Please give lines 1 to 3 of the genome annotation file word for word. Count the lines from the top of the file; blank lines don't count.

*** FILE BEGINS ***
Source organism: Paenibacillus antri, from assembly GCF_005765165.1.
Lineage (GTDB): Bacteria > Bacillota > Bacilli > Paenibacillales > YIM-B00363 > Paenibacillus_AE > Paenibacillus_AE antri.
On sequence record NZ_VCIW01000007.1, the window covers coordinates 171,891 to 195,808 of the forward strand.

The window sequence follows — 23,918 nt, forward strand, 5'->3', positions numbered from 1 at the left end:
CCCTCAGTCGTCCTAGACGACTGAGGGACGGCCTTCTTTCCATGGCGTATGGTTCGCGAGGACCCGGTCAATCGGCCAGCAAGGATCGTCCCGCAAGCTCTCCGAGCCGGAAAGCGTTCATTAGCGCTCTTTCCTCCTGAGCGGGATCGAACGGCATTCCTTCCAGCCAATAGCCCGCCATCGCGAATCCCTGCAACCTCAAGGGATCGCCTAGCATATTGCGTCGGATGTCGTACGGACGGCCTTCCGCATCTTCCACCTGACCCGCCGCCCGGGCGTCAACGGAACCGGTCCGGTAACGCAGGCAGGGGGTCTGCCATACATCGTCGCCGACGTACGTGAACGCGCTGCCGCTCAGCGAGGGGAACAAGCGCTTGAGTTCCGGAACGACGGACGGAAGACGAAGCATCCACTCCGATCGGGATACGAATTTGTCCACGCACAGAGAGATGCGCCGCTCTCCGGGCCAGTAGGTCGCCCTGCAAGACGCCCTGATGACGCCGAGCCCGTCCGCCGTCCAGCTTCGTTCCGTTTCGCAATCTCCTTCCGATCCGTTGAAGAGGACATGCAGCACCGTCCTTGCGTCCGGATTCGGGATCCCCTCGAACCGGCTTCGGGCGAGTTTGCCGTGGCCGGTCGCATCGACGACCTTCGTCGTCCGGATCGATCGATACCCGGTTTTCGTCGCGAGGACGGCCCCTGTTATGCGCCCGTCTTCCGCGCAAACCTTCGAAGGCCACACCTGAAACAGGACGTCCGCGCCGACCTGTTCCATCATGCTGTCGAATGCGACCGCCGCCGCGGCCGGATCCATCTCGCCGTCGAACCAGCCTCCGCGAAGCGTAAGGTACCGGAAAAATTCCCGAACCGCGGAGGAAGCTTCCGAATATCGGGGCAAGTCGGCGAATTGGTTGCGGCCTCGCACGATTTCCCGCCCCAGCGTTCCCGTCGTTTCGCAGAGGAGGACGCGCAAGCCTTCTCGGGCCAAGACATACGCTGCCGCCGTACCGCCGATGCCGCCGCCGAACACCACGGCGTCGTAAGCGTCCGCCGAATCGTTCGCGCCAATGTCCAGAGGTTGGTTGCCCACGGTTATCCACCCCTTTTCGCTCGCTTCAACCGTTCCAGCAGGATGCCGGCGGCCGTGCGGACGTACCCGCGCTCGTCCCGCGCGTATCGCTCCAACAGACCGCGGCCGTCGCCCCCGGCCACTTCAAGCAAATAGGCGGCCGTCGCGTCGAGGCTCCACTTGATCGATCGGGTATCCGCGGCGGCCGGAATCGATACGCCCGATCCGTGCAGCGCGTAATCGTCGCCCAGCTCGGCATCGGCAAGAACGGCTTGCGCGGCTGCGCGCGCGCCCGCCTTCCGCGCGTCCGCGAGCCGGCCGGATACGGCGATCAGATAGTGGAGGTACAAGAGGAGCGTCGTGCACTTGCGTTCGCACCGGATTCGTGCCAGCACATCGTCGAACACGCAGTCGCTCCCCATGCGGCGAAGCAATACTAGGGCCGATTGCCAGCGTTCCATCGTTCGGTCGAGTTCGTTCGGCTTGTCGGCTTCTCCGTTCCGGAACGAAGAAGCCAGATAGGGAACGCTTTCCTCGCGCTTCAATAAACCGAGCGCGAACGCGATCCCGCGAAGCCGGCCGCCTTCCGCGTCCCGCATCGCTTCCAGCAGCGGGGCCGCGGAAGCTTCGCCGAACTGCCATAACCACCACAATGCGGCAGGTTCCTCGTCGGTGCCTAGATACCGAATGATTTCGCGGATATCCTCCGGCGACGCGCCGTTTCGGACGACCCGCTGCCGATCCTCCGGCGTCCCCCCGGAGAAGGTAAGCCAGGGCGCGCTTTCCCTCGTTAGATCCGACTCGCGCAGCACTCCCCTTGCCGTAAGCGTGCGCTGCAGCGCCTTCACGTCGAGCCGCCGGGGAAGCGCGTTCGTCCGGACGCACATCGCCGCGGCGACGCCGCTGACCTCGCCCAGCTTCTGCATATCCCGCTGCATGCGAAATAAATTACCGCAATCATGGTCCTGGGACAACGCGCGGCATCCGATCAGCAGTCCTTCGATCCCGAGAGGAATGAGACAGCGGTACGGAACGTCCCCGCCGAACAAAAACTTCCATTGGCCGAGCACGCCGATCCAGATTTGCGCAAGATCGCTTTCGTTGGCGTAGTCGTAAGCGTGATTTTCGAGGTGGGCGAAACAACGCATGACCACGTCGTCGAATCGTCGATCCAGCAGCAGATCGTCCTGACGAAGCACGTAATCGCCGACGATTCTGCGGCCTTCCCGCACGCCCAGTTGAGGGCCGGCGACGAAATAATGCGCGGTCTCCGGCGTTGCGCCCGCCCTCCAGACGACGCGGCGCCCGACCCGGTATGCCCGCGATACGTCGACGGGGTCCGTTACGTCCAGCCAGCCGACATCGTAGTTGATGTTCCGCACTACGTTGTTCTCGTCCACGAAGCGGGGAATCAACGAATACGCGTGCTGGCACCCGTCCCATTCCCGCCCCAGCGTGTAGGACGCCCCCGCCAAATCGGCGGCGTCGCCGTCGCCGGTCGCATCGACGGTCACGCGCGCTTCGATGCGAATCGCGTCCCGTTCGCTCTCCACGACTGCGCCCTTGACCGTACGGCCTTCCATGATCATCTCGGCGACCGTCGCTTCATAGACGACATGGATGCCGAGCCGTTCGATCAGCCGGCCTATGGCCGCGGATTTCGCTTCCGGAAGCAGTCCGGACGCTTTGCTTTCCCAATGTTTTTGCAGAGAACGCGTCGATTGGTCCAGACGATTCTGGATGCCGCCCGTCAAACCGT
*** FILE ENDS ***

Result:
Source organism: Paenibacillus antri, from assembly GCF_005765165.1.
Lineage (GTDB): Bacteria > Bacillota > Bacilli > Paenibacillales > YIM-B00363 > Paenibacillus_AE > Paenibacillus_AE antri.
On sequence record NZ_VCIW01000007.1, the window covers coordinates 171,891 to 195,808 of the forward strand.